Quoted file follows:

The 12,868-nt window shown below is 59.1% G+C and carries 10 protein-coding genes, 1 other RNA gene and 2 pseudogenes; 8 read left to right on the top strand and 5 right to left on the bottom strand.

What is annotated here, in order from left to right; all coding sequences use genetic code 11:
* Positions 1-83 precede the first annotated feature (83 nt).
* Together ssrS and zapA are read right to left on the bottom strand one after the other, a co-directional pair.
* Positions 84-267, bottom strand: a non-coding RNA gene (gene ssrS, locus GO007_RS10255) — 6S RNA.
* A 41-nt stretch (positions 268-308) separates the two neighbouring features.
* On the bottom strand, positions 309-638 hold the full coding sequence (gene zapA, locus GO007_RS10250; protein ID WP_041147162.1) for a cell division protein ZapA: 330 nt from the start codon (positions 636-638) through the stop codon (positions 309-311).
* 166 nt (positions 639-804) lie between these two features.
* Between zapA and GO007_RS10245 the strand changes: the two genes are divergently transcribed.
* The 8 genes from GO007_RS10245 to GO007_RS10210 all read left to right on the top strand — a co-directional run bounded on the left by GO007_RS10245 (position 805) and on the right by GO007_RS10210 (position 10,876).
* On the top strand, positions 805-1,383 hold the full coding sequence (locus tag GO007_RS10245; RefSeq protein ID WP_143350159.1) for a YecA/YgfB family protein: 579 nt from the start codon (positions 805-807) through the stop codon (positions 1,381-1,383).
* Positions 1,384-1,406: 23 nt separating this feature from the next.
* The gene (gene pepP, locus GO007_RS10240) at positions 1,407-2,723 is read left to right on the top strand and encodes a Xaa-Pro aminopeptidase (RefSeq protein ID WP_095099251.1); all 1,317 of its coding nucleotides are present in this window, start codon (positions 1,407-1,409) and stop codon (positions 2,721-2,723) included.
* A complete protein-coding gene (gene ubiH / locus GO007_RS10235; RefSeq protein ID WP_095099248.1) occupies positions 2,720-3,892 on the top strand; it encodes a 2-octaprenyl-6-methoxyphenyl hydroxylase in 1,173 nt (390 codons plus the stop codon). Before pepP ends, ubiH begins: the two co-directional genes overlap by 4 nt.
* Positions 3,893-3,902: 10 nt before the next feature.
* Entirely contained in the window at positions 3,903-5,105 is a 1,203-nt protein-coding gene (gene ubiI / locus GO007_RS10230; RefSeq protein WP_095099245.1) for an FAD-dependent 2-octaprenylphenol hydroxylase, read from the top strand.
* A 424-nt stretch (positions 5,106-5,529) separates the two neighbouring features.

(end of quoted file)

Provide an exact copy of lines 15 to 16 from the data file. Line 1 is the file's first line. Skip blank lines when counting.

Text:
* Positions 3,893-3,902: 10 nt before the next feature.
* Entirely contained in the window at positions 3,903-5,105 is a 1,203-nt protein-coding gene (gene ubiI / locus GO007_RS10230; RefSeq protein WP_095099245.1) for an FAD-dependent 2-octaprenylphenol hydroxylase, read from the top strand.